Wharton MBA Reunion: Feeling the Impact
- by Matthew Brodsky
In her keynote presentation last Friday morning at Wharton MBA Reunion 2013, Katherine Klein, the Edward H. Bowman Professor of Management, asked the audience what came to mind when they thought of “social impact.” Answers—and there were many from the eager alumni in attendance—ranged from nonprofits to impact investing to “help the poor.” Then she asked: What comes to mind when you think of Wharton.
Her job, she said, is to explore that intersection between Wharton and social impact as vice dean of the Social Impact Initiative.
One way is to discover the many Wharton alumni who have invested time, treasure and sweat into the social impact space. Klein spotlighted six in her 2013 Reunion presentation.
Eric Kacou, WG’04: Kacou told Klein he is attracted to social entrepreneurship because of the sense of unfairness he felt when he was bullied as a kid. He wants to help the unfortunate fend for themselves. Currently, he’s invested in a company bringing light-steel manufacturing and design to Haiti.
Durreen Shahnaz, WG’95: From Wall Street to Grameen, Shahnaz has seen how traditional finance and microfinance works up-close. Her latest project—is a “stock market for social justice,” an exchange where investors can buy and trade stocks in social enterprises. (Read a blog Durreen wrote for us, “Don’t Break up With Your Bank. Change It.”
Eric Adler, WG’96: Adler was inspired when, as a physics teacher at an elite prep school, he noticed that his pupils from inner-city communities were not able to compete as well. The reason, he deduced, was because they had to endure long commutes on public transportation, lack of meals and other issues that their more fortunate classmates did not have to put up with. Adler’s solution became the SEED Foundation, which has created public boarding schools in Baltimore and Washington, D.C.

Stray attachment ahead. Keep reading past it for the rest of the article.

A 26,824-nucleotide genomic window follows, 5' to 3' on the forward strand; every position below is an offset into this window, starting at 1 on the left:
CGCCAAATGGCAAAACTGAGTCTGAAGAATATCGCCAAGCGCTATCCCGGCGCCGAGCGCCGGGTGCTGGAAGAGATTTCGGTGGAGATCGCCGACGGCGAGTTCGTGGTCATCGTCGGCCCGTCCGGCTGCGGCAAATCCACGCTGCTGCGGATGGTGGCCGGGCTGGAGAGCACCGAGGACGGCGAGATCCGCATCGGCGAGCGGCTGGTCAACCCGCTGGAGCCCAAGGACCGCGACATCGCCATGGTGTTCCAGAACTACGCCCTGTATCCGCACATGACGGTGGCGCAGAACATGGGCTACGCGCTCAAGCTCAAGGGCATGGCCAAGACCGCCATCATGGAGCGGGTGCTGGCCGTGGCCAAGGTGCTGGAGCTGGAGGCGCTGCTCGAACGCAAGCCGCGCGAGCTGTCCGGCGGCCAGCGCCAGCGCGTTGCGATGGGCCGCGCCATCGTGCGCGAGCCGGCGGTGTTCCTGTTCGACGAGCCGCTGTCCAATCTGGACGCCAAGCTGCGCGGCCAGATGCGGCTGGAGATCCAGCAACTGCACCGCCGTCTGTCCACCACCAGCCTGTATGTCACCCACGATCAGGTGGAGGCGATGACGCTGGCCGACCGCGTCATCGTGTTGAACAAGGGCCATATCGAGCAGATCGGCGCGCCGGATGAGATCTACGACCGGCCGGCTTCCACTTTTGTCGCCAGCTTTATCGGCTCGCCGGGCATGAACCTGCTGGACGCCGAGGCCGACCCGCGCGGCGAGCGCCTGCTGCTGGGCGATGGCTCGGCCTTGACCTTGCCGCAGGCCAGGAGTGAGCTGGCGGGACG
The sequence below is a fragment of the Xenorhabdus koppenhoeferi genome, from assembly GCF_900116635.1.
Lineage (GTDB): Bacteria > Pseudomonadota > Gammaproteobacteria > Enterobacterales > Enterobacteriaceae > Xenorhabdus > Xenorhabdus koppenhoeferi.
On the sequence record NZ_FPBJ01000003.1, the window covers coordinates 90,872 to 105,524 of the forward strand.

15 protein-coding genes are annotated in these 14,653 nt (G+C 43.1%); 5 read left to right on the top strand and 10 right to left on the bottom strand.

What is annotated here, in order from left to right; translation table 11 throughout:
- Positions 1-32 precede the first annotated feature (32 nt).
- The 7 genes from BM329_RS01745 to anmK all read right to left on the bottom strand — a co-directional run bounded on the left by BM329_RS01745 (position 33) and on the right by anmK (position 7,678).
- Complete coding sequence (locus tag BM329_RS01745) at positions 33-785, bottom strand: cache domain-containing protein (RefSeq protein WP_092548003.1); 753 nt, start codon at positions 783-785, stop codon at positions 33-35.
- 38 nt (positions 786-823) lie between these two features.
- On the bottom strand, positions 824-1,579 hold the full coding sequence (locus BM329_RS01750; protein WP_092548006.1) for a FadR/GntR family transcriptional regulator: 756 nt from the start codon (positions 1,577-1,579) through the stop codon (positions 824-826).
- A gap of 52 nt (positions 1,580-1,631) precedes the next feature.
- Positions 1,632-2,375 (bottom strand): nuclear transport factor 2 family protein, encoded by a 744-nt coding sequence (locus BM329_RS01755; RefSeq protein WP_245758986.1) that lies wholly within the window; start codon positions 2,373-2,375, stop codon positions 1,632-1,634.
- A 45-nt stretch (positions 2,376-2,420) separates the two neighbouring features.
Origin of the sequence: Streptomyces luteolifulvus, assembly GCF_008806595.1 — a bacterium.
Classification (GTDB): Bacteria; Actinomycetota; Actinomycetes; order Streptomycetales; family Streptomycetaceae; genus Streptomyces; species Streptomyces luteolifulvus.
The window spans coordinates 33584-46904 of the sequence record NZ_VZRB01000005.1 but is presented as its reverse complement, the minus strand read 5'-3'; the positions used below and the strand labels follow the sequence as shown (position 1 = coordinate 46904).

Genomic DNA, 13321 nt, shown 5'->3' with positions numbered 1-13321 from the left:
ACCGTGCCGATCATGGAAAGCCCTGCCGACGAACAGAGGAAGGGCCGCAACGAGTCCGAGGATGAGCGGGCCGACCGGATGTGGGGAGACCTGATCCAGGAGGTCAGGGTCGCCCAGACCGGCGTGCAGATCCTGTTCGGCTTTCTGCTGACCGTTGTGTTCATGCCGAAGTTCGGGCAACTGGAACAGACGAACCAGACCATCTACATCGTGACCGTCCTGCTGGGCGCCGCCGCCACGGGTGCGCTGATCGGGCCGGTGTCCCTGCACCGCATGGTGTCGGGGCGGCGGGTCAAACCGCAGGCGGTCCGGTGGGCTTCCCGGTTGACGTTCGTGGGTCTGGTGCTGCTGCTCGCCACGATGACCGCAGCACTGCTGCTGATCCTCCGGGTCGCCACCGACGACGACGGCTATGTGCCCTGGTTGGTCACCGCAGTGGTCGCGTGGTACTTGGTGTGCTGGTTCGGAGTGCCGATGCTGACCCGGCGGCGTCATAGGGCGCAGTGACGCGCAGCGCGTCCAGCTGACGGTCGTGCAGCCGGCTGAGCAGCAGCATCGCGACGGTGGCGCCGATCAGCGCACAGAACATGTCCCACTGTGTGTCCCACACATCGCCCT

Alpesh Chokshi, WG’88: This American Express executive heads up their new Bluebird pre-paid debit card, which is largely targeted toward the “unbanked and the underbanked.” “Is this a money-making venture for American Express? Absolutely,” said Klein. But Chokski has reported that it is changing AMEX’s culture, from exclusive to inclusive.
Andree Sosler, WG’08: We’ve covered Sosler’s work here at Wharton Magazine in delivering clean, sustainable cooking stoves to North Africa (most recently, in “Going Kinetic With Potential Energy”). So it’s nice to see her gain the attention of Vice Dean Klein as well!
Bobby Turner, W’84: Among the Wharton community, Turner is perhaps best known for bringing A-list celebrities to Penn’s campus for the annual Lauren & Bobby Turner Social Impact Executive Speaker Series. But he’s been able to do so because of his pioneering work in impact investing and the triple bottom line of “profit, people and planet” in real estate.
Of course, the intersection of Wharton and social impact is far broader than these six, albeit impressive, alumni. Klein oversees as many as 35 social impact courses across eight Wharton departments. More than 600 students participated in social impact clubs and events over the past school year. Most recently, a Wharton team partnered with the city of Philadelphia to win $1 million in the Bloomberg Mayor’s Challenge. More than 300 cities applied and only four other cities received the grand prize.
And in keeping with the Lifelong Learning theme of interaction with alumni, Klein closed her Reunion presentation by telling those in attendance:
“We would love your ideas about how to take this to the next level.”